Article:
12 Fragment-Based Methods

12.1 Introduction

Molecular complexes and molecular clusters represent a broad class of systems with interesting chemical and physical properties. Such systems can be naturally partitioned into fragments each representing a molecule or several molecules. Q-Chem contains a set of methods designed to use such partitioning either for physical or computational advantage. Some of these methods (e.g. the ALMO-EDA method and its most recent updates/extensions) were developed and implemented by Dr. Rustam Z. Khaliullin, Dr. Paul R. Horn, Dr. Yuezhi Mao, Dr. Jonathan Thirman, Dr. Daniel S. Levine, Dr. Qinghui Ge, and Matthias Loipersberger working with Prof. Martin Head-Gordon at the University of California–Berkeley. Other methods [e.g., the XSAPT family of methods and TDDFT(MI)] were developed by Drs. Leif Jacobson, Ka Un Lao, and Jie Liu working with Prof. John Herbert at Ohio State University.

The list of methods that use partitioning includes:

  • Initial guess at the MOs as a superposition of the converged MOs on the isolated fragments (FRAGMO guess).473

  • Constrained (locally-projected) SCF methods for molecular interactions (SCF MI methods) between both closed-shell473 and open-shell401 fragments.

  • Single Roothaan-step (RS) correction methods that improve FRAGMO and SCF MI description of molecular systems.473, 401

  • Automated calculation of the BSSE with counterpoise correction method (full SCF and RS implementation).

  • The original version the ALMO-EDA method (energy decomposition analysis based on absolutely localized molecular orbitals), including the associated charge transfer analysis,472, 470, 401 and the analysis of intermolecular bonding in terms of complementary occupied-virtual pairs (COVPs).470, 471, 401

  • The second-generation ALMO-EDA method, 397, 398, 399, 400 including its extension to single-bond interactions.575, 573, 574

  • The adiabatic ALMO-EDA method that analyzes the effects intermolecular interactions on molecular properties.622, 605

  • An extension of the ALMO-EDA to RI-MP2.955, 956

  • An extension of the ALMO-EDA to intermolecular interactions involving excited-state molecules (calculated by CIS or TDDFT/TDA). 286, 285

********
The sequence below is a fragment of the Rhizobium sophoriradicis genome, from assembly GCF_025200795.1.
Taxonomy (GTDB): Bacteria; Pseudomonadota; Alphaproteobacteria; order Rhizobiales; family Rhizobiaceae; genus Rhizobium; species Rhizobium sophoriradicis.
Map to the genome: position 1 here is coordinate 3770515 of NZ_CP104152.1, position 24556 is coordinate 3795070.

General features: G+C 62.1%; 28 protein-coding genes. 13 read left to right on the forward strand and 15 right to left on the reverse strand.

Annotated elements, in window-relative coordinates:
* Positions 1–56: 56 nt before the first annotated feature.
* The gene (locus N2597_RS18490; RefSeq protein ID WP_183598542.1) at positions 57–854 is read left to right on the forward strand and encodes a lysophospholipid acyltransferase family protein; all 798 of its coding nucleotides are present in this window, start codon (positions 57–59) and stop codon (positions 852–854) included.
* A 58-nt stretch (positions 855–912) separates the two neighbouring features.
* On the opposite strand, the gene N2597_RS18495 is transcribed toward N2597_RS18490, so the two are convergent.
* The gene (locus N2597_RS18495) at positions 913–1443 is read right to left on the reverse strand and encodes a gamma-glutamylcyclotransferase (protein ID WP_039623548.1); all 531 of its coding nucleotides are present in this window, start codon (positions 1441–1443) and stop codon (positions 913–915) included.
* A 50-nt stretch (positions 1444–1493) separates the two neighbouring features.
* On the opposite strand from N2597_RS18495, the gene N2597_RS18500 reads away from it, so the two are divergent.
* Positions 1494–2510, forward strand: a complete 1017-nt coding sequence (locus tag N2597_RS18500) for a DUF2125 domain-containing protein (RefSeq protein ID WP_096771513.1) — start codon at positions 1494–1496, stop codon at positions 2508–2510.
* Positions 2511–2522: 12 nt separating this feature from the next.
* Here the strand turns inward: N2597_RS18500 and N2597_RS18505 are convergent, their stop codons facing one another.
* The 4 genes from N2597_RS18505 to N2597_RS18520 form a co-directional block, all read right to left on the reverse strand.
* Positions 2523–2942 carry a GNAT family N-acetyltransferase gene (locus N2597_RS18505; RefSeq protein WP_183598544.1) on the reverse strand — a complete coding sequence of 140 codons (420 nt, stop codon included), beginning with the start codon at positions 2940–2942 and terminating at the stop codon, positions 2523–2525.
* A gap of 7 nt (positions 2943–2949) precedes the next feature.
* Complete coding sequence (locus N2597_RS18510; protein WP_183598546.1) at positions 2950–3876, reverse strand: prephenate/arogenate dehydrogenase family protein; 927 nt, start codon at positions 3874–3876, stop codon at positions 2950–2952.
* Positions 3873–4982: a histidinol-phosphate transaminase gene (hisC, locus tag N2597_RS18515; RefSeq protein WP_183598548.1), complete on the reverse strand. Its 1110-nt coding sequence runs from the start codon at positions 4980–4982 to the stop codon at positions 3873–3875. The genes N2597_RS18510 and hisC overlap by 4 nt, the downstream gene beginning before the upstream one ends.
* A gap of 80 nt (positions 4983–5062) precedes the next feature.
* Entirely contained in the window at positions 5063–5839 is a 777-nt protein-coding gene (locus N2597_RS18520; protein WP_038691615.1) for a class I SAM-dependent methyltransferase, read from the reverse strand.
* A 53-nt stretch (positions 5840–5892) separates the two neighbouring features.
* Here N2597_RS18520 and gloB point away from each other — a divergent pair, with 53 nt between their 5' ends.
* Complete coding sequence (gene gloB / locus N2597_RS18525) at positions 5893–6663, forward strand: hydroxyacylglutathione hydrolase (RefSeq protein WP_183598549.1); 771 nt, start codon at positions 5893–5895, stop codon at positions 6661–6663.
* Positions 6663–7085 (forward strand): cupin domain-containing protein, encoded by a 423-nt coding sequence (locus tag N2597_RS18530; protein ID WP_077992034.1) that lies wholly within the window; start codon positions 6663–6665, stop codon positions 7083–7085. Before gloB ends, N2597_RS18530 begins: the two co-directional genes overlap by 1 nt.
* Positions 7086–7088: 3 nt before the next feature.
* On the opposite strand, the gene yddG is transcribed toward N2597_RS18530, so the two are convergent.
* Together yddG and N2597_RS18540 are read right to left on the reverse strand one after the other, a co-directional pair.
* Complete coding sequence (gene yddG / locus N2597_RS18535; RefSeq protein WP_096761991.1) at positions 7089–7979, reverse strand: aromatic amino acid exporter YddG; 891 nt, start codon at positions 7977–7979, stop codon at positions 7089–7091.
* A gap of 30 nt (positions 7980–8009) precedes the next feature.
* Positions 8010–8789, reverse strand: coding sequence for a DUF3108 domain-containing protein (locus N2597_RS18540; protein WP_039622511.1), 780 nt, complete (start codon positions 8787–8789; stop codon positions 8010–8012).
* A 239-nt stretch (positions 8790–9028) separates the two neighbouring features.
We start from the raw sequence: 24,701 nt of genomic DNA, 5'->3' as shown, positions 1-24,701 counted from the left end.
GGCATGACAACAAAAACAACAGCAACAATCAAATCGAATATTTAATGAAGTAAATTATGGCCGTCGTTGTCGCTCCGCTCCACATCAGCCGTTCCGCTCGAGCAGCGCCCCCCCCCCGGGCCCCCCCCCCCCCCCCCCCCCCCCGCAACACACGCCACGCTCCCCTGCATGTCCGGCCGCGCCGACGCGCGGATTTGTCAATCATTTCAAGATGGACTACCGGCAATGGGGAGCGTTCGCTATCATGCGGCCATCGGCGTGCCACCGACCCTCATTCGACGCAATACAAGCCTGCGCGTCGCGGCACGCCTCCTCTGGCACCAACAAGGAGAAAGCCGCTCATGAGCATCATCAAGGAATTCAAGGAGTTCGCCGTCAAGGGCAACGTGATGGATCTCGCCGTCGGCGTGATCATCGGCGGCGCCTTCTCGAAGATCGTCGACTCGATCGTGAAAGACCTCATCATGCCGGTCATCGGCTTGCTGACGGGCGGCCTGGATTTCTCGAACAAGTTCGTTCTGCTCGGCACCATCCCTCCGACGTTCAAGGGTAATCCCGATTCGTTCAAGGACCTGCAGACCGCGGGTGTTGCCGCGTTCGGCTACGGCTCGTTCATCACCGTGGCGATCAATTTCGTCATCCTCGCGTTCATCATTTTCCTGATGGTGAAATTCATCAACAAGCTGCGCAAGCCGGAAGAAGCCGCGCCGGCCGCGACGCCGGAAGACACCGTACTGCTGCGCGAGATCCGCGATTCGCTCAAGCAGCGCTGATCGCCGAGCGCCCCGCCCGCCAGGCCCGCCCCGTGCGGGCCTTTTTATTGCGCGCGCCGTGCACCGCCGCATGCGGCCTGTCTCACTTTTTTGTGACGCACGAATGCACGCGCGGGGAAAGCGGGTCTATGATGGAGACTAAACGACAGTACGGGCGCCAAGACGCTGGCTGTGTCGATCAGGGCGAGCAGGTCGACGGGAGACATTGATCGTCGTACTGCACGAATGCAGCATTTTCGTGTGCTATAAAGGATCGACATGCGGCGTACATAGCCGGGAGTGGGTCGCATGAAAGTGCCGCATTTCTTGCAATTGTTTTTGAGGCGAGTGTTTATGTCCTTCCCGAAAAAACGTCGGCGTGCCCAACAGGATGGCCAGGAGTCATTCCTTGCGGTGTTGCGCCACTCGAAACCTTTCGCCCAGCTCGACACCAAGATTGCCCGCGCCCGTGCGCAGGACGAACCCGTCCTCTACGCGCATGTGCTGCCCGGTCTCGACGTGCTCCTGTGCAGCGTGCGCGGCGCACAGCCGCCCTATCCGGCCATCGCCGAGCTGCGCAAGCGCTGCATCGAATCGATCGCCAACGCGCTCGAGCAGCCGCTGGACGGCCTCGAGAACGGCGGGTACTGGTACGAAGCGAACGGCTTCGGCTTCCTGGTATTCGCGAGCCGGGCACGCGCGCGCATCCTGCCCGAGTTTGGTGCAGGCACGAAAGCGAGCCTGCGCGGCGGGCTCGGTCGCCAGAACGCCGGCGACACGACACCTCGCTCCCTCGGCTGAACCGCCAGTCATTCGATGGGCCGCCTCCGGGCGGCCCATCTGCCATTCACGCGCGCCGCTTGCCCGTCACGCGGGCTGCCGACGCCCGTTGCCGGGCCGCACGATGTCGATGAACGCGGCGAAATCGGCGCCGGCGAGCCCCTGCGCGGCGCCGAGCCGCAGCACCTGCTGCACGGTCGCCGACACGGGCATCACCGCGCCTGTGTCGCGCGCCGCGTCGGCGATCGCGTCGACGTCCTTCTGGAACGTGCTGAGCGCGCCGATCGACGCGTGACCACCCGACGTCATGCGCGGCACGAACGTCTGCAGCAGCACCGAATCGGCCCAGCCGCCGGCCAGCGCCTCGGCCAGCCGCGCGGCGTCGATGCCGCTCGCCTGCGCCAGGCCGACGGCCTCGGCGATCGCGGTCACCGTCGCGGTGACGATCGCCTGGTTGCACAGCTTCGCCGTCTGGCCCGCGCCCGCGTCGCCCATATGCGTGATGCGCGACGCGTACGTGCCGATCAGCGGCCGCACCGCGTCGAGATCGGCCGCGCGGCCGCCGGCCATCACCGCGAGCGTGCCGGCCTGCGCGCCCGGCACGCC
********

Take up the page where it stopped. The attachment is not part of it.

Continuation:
• The variational explicit polarization (XPol) method, a self-consistent, charge-embedded, monomer-based SCF calculation.1076, 422, 375

  • Symmetry-adapted perturbation theory (SAPT), a monomer-based method for computing intermolecular interaction energies and decomposing them into physically-meaningful components.433, 943

  • XPol+SAPT (XSAPT), which extends the SAPT methodology to systems consisting of more than two monomers.422, 375, 423

  • Closed- and open-shell AO-XSAPT(KS)+D, a dispersion-corrected version of XSAPT in atomic orbital basis that affords accurate intermolecular interaction energies at very low cost.536, 537, 539

  • A stable and physically-motivated energy decomposition approach, SAPT/cDFT, in which cDFT is used to define the charge-transfer component of the interaction energy and SAPT defines the electrostatic, polarization, Pauli repulsion, and van der Waals contributions.540

  • The electrostatically-embedded many-body expansion200, 822, 823, 543 and the fragment molecular orbital method,479, 253 for decomposing large clusters into small numbers of monomers, facilitating larger calculations.

  • The Ab Initio Frenkel Davydov Model,671, 668 a low-order scaling, highly parallelizable approach to computing excited state properties of liquids, crystals, and aggregates.

  • TDDFT for molecular interactions [TDDFT(MI)], an excited-state extension of SCF MI that offers a reduced-cost way to compute excited states in molecular clusters, crystals, and aggregates.591, 592, 377

  • The ALMO-CIS and ALMO-CIS+CT models (also applicable to TDDFT/TDA) for computing a substantial number of excited states in large molecular clusters.170, 287

Another fragment-based approaches in Q-Chem:

  • The Effective Fragment Potential (EFP) method 288 developed by Prof. Lyudmila Slipchenko at Purdue University and Prof. Anna Krylov at USC (see Section 11.5)

  • Fragment-based approaches to diabatic states and electronic couplings (see Section 10.15.3)